Ritual and Its Consequences: An Essay on the Limits of Sincerity
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This pioneering, interdisciplinary work shows how rituals allow us to live in a perennially imperfect world. Drawing on a variety of cultural settings, the authors utilize psychoanalytic and anthropological perspectives to describe how ritual--like play--creates "as if" worlds, rooted in the imaginative capacity of the human mind to create a subjunctive universe. The ability to cross between imagined worlds is central to the human capacity for empathy. Ritual, they claim, defines the boundaries of these imagined worlds, including those of empathy and other realms of human creativity, such as music, architecture and literature.
The authors juxtapose this ritual orientation to a "sincere" search for unity and wholeness. The sincere world sees fragmentation and incoherence as signs of inauthenticity that must be overcome. Our modern world has accepted the sincere viewpoint at the expense of ritual, dismissing ritual as mere convention. In response, the authors show how the conventions of ritual allow us to live together in a broken world. Ritual is work, endless work. But it is among the most important things that we humans do.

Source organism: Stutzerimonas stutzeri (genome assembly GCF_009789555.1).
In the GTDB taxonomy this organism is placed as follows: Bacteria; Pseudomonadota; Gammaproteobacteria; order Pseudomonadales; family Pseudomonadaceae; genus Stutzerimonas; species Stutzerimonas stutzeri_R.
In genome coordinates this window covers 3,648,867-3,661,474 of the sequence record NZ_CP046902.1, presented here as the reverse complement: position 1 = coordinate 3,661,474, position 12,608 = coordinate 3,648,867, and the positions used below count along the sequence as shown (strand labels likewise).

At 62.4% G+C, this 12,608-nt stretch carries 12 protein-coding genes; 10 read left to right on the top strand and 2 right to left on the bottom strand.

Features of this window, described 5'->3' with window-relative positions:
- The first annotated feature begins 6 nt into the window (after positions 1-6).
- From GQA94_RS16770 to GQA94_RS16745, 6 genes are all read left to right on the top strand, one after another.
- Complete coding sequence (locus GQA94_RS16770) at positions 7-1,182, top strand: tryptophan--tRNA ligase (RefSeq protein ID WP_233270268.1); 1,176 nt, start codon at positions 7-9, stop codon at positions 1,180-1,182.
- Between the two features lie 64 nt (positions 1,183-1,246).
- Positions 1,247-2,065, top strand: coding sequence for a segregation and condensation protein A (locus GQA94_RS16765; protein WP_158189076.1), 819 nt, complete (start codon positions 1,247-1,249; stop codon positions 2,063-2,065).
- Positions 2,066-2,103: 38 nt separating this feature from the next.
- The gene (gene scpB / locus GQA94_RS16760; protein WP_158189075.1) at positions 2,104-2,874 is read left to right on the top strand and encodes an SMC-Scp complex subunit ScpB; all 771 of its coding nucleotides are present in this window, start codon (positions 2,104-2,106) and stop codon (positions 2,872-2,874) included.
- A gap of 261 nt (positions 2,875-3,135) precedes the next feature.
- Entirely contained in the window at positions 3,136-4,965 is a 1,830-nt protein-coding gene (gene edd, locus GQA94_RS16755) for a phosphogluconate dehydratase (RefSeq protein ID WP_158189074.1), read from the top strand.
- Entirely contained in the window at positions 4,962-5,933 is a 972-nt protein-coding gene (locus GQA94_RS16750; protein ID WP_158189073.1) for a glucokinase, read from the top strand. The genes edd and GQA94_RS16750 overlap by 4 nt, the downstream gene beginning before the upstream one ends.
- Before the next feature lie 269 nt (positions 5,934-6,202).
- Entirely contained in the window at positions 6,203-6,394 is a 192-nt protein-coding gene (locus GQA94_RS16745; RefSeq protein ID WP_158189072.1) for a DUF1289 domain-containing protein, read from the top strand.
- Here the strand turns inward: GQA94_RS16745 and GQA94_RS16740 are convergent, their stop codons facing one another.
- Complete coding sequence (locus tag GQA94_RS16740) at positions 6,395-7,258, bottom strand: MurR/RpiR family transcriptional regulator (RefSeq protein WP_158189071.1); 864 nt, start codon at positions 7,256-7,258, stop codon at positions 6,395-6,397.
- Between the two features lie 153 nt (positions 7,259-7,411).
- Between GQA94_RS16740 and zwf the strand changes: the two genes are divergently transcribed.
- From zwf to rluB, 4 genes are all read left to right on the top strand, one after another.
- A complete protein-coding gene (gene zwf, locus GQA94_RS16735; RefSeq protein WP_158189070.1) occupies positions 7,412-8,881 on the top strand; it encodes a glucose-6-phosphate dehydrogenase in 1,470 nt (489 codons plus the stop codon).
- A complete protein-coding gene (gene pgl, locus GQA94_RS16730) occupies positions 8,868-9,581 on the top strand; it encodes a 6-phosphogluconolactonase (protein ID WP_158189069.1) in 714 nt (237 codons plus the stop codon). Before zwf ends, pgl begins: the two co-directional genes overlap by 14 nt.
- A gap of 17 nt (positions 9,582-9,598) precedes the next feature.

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overcoming of ambivalence as well as of ambiguity is one of the prime functions of ritualization. For as we love our children, we also find them unbearably demanding, even as they will soon find us arbitrary and possessive. What we love or admire is also threatening, awe becomes awfulness, and benevolence seems in danger of being consumed by wrath. Therefore, ritualized affirmation, once instituted, becomes indispensable as periodical experience and must find new forms in the context of new
discrete objects, temporal events, and spatially positioned units, which ties to the human reliance on language, forms a fundamental aspect of our way of knowing the world. Such distinctions-and the need for such distinctions-exist in the social world as well. We must distinguish between different social roles and types of relationships. We mark the sets of responsibilities and obligations to each, to keep track of our complex and multilayered relationships to a myriad of others, whether within
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